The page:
Just last week, refugee groups commended Pakistan’s decision to extend the legal stay of Afghan refugees within its borders from March 31, 2017, until the end of December. Now, Pakistan is under fire from Human Rights Watch (HRW) for “the world’s largest unlawful mass forced return of refugees in recent times,” and the U.N. refugee agency is “complicit,” the group said in a report Monday.
“Pakistani authorities have carried out a campaign of abuses and threats to drive out nearly 600,000 Afghans since July 2016,” the report said. Of those, 365,000 are registered refugees. Some have lived in Pakistan for up to 30 years, and thousands were born and raised there.
Although the returnees are all processed as “voluntary repatriation,” the report alleges that Pakistan, in the name of national security, is forcing out Afghans through unbearable treatment and living conditions. These include increasing public threats of deportation, unwarranted detentions, police extortion of their meager incomes and belongings and exclusion of their children from education.
“It’s unlawful for Pakistan to force refugees home against their will, and that includes making their life so difficult that they feel they have no choice but to leave,” Gerry Simpson, senior researcher for HRW’s refugee rights program, said in a video.
The report is based on 115 interviews in Pakistan and Afghanistan with refugees, undocumented Afghans and returnees and corroborated by U.N. reports that detail their reasons for return.
The recent surge in returns from Pakistan has not gone unnoticed or undocumented. Refugee groups are working to ease the transition for returnees – thousands of whom are now internally displaced – and are pushing for long-term solutions.
“Without a doubt, the Pakistan government has been a generous host of Afghan refugees for many years, providing them a place of safety and sanctuary. This is an undisputed fact. However, the Pakistan government must understand that the security situation in Afghanistan is precarious at best and people should not be forced to return until they are ready,” Julia Mayerhofer, deputy secretary-general of the Asia Pacific Refugee Rights Network, said in press release on Friday after the December 2017 extension was announced.
However, Human Rights Watch has now placed the burden of responsibility not just on the Pakistan government, but on the United Nations High Commissioner for Refugees (UNHCR) as well. According to the report, the agency is complicit in Pakistan’s violation of refugee rights by not condemning the situation as refoulement – the forcible return of someone to a country where they face the “real risk of persecution, torture or other ill-treatment, or a threat to life.”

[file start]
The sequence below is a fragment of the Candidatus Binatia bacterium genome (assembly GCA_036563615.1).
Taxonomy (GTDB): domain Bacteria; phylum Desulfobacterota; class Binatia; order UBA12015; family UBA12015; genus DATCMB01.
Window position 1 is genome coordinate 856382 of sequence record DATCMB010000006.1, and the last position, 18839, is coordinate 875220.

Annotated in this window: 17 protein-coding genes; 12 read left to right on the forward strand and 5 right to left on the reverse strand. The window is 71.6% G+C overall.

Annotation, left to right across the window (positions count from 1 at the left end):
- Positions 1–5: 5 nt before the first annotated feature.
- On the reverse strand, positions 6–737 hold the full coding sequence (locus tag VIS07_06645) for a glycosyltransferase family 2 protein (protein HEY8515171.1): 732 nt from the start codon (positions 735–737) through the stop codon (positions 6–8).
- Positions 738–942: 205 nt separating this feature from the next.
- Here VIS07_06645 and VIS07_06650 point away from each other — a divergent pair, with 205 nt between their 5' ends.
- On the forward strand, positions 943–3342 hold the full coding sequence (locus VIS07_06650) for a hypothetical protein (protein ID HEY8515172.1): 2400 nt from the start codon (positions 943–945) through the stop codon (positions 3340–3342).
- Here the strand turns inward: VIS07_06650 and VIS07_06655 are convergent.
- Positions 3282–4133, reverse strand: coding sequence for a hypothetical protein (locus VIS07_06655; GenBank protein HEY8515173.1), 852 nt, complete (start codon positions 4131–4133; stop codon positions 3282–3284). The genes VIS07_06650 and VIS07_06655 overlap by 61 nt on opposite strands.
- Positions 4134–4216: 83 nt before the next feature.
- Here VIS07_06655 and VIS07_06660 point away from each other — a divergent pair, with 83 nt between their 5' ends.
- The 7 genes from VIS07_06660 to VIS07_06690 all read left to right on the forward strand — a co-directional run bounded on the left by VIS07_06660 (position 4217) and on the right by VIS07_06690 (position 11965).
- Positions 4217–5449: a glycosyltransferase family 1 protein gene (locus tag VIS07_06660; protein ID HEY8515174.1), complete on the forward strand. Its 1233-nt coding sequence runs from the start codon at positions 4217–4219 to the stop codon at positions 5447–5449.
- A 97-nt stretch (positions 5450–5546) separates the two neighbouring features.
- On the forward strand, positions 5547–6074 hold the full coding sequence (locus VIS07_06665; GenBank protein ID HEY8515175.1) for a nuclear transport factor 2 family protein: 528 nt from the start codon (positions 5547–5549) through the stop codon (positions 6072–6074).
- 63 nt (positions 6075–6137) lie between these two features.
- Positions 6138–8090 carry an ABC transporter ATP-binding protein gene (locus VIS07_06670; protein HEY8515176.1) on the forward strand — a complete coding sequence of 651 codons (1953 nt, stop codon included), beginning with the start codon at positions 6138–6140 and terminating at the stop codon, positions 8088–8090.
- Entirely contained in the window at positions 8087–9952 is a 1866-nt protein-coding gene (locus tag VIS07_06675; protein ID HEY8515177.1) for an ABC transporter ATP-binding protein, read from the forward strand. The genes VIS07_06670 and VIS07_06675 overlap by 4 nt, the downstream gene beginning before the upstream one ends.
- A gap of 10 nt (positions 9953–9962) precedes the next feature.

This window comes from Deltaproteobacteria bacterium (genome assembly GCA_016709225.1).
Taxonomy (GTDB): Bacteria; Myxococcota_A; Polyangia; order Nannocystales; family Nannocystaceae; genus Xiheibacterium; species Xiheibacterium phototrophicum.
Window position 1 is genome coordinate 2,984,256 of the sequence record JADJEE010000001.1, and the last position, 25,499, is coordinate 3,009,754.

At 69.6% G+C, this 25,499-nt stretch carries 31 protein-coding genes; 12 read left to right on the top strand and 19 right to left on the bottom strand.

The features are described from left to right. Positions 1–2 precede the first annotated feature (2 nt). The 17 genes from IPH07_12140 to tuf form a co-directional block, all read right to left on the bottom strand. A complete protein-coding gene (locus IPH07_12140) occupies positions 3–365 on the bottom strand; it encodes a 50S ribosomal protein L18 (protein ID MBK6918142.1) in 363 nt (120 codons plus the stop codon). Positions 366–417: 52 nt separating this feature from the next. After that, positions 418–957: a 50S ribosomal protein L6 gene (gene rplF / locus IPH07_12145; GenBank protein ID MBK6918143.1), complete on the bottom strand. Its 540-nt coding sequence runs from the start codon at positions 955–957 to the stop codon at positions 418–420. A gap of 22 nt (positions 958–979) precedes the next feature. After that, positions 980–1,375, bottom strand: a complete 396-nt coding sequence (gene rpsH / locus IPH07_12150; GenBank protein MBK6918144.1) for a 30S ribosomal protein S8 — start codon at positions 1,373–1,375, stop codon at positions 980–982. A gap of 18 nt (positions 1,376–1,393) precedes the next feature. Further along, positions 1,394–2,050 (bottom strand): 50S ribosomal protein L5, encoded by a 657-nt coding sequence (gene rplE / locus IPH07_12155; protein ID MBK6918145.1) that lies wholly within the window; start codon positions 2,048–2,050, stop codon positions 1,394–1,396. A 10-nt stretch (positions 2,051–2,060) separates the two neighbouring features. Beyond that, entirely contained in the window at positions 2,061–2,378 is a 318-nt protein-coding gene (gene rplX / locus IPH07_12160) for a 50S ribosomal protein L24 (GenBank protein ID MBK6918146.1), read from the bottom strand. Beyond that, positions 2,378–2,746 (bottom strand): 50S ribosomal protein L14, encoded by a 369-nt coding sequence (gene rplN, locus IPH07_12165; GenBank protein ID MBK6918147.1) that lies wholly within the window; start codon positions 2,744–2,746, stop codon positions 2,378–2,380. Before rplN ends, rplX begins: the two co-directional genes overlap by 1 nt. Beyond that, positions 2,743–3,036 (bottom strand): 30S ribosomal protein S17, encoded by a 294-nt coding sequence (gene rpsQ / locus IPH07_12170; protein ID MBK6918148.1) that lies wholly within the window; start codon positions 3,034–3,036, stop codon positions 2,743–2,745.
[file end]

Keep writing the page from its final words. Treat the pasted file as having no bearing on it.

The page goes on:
Additionally, the report accuses UNHCR of failing to provide refugees with “complete, accurate, and up-to-date information on conditions in Afghanistan” and encouraging returns to Afghanistan with a June 2016 decision to double its cash support from $200 to $400 per returnee.
Although, UNHCR suspended its cash support in November with the onset of winter, saying that funds had run out, the agency announced in January that it plans to resume the program in March if donors commit enough funds.
“UNHCR strongly refutes the claim that increasing the cash grant constituted promotion of return,” the agency wrote Human Rights Watch on Jan. 27, according to the report. However, UNHCR said it would reassess whether the cash support had become a “pull factor.”
“UNHCR does not promote refugee returns to Afghanistan given the enduring conflict in different parts of the country and its limited absorption capacity,” UNHCR spokeswoman Ariane Rummery said at a press briefing earlier this month. “However, it is our clear mandate to help those who decide to return.”
Still, the U.N. Deputy Spokesman for the Secretary-General Farhan Haq stopped short of calling Pakistan’s return of Afghan refugee refoulement when asked by reporters in a press briefing yesterday.
“First of all, we do appreciate the hospitality that Pakistan has given to over a million undocumented Afghans for decades. That’s been crucial,” Haq said. “At the same time, the ongoing negative rhetoric, stigmatism and labeling of the Afghan population in Pakistan and how this is adversely increasing their vulnerability, safety, and security in Pakistan is of concern. … And we believe that Pakistan must uphold their obligations under international laws, including the New York Declaration for Refugees and Migrants, which was signed in 2016.”
Despite the new deadline for Afghan refugees to leave Pakistan by Dec. 31, 2017, or be deported, Human Rights Watch and other refugee groups are calling for a longer extension to avoid mass deportations in the middle of winter and to allow refugees and Afghanistan more time to prepare for repatriation.